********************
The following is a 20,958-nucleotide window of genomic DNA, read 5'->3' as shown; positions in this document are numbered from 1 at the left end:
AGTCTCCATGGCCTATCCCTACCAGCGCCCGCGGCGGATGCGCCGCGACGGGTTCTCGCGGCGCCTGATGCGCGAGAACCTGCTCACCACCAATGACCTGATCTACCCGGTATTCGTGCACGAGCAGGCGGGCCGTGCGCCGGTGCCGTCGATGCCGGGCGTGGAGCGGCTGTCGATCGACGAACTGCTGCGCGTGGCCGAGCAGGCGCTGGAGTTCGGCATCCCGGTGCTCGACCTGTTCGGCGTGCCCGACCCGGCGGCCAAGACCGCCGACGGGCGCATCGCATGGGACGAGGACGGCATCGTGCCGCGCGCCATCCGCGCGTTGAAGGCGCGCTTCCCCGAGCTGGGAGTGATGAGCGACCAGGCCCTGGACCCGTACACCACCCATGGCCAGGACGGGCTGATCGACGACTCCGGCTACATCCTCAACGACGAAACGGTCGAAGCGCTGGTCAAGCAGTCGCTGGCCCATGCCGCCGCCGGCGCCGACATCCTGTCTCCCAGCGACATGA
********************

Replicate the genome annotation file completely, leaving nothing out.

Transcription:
The following is a 20,958-nucleotide window of genomic DNA, read 5'->3' as shown; positions in this document are numbered from 1 at the left end:
AGTCTCCATGGCCTATCCCTACCAGCGCCCGCGGCGGATGCGCCGCGACGGGTTCTCGCGGCGCCTGATGCGCGAGAACCTGCTCACCACCAATGACCTGATCTACCCGGTATTCGTGCACGAGCAGGCGGGCCGTGCGCCGGTGCCGTCGATGCCGGGCGTGGAGCGGCTGTCGATCGACGAACTGCTGCGCGTGGCCGAGCAGGCGCTGGAGTTCGGCATCCCGGTGCTCGACCTGTTCGGCGTGCCCGACCCGGCGGCCAAGACCGCCGACGGGCGCATCGCATGGGACGAGGACGGCATCGTGCCGCGCGCCATCCGCGCGTTGAAGGCGCGCTTCCCCGAGCTGGGAGTGATGAGCGACCAGGCCCTGGACCCGTACACCACCCATGGCCAGGACGGGCTGATCGACGACTCCGGCTACATCCTCAACGACGAAACGGTCGAAGCGCTGGTCAAGCAGTCGCTGGCCCATGCCGCCGCCGGCGCCGACATCCTGTCTCCCAGCGACATGA